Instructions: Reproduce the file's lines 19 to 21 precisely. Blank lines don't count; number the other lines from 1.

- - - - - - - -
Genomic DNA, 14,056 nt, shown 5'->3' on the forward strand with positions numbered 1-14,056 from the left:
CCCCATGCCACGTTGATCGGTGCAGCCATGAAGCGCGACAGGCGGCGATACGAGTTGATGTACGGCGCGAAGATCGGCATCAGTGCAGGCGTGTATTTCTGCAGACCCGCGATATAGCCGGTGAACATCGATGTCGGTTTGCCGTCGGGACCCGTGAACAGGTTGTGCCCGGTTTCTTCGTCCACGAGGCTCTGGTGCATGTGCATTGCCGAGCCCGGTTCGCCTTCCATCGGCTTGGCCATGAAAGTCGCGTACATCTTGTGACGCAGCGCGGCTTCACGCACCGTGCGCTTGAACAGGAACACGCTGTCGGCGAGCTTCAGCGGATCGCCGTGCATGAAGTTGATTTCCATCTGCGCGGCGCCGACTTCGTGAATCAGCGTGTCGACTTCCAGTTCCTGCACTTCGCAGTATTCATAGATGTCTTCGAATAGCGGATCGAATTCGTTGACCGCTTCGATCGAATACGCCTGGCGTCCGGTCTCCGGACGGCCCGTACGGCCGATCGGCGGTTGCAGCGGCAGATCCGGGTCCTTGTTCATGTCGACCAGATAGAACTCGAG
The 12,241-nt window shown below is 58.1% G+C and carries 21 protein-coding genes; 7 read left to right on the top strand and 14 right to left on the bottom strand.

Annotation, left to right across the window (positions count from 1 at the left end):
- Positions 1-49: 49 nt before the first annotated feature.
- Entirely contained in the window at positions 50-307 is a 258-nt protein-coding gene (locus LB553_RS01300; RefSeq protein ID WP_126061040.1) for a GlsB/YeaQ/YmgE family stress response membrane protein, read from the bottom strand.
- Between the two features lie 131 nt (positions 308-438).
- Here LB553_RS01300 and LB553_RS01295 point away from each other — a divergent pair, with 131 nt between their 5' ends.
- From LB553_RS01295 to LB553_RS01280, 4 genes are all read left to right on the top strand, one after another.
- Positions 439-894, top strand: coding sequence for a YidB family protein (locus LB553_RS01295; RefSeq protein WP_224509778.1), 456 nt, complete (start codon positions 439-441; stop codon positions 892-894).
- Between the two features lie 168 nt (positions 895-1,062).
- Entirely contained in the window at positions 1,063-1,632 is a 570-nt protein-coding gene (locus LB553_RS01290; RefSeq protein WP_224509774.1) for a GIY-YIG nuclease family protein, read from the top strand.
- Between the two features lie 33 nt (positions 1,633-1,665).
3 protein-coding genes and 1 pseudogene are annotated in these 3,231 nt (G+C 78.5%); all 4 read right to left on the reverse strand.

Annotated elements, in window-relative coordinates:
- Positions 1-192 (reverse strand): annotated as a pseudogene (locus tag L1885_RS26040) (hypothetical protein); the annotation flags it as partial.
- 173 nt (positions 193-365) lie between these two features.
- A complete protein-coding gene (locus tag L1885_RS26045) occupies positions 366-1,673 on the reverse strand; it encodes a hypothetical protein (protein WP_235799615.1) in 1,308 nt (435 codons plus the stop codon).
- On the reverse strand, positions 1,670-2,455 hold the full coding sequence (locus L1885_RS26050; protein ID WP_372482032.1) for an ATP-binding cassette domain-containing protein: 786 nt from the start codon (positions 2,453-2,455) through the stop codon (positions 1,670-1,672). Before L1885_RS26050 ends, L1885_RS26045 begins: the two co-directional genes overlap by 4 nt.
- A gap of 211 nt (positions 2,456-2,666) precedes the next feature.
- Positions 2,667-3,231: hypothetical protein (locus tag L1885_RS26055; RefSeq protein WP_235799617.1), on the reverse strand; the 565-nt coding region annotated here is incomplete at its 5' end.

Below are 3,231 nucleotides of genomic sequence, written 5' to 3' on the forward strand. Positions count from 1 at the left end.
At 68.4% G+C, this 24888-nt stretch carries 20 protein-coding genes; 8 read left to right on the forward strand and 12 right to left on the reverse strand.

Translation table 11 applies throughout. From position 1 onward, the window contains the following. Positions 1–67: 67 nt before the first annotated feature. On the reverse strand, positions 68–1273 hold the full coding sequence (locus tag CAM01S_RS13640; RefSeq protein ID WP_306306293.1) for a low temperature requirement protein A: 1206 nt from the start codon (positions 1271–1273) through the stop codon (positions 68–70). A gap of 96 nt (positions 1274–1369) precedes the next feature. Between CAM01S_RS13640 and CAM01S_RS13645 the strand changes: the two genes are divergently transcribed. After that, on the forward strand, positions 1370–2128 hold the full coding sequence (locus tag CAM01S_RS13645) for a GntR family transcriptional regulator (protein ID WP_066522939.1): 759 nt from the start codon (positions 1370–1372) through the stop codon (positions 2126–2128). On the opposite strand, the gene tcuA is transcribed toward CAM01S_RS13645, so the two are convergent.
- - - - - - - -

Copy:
- On the reverse strand, positions 1,670-2,455 hold the full coding sequence (locus L1885_RS26050; protein ID WP_372482032.1) for an ATP-binding cassette domain-containing protein: 786 nt from the start codon (positions 2,453-2,455) through the stop codon (positions 1,670-1,672). Before L1885_RS26050 ends, L1885_RS26045 begins: the two co-directional genes overlap by 4 nt.
- A gap of 211 nt (positions 2,456-2,666) precedes the next feature.
- Positions 2,667-3,231: hypothetical protein (locus tag L1885_RS26055; RefSeq protein WP_235799617.1), on the reverse strand; the 565-nt coding region annotated here is incomplete at its 5' end.